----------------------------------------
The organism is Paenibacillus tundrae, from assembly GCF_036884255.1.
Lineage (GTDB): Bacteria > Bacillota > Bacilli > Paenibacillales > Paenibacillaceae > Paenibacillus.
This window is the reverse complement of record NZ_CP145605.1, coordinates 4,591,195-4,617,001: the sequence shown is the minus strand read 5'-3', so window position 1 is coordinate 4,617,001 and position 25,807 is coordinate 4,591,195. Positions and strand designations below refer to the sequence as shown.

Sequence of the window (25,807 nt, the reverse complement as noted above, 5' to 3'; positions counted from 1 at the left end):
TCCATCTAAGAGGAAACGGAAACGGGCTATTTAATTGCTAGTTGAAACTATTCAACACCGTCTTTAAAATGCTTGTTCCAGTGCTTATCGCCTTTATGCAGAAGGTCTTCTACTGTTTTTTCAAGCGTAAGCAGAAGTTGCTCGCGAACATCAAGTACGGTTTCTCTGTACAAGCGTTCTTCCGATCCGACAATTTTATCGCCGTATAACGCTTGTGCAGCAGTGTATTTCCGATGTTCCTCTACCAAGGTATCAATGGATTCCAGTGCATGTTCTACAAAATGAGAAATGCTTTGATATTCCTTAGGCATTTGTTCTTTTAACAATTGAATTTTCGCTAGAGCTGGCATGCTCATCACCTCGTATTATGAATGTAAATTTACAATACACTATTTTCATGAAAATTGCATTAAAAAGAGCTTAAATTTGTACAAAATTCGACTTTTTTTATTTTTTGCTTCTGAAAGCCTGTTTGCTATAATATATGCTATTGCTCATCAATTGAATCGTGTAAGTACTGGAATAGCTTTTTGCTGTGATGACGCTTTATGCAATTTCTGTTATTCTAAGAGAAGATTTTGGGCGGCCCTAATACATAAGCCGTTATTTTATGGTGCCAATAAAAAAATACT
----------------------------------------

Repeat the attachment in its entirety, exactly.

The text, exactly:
The organism is Paenibacillus tundrae, from assembly GCF_036884255.1.
Lineage (GTDB): Bacteria > Bacillota > Bacilli > Paenibacillales > Paenibacillaceae > Paenibacillus.
This window is the reverse complement of record NZ_CP145605.1, coordinates 4,591,195-4,617,001: the sequence shown is the minus strand read 5'-3', so window position 1 is coordinate 4,617,001 and position 25,807 is coordinate 4,591,195. Positions and strand designations below refer to the sequence as shown.

Sequence of the window (25,807 nt, the reverse complement as noted above, 5' to 3'; positions counted from 1 at the left end):
TCCATCTAAGAGGAAACGGAAACGGGCTATTTAATTGCTAGTTGAAACTATTCAACACCGTCTTTAAAATGCTTGTTCCAGTGCTTATCGCCTTTATGCAGAAGGTCTTCTACTGTTTTTTCAAGCGTAAGCAGAAGTTGCTCGCGAACATCAAGTACGGTTTCTCTGTACAAGCGTTCTTCCGATCCGACAATTTTATCGCCGTATAACGCTTGTGCAGCAGTGTATTTCCGATGTTCCTCTACCAAGGTATCAATGGATTCCAGTGCATGTTCTACAAAATGAGAAATGCTTTGATATTCCTTAGGCATTTGTTCTTTTAACAATTGAATTTTCGCTAGAGCTGGCATGCTCATCACCTCGTATTATGAATGTAAATTTACAATACACTATTTTCATGAAAATTGCATTAAAAAGAGCTTAAATTTGTACAAAATTCGACTTTTTTTATTTTTTGCTTCTGAAAGCCTGTTTGCTATAATATATGCTATTGCTCATCAATTGAATCGTGTAAGTACTGGAATAGCTTTTTGCTGTGATGACGCTTTATGCAATTTCTGTTATTCTAAGAGAAGATTTTGGGCGGCCCTAATACATAAGCCGTTATTTTATGGTGCCAATAAAAAAATACT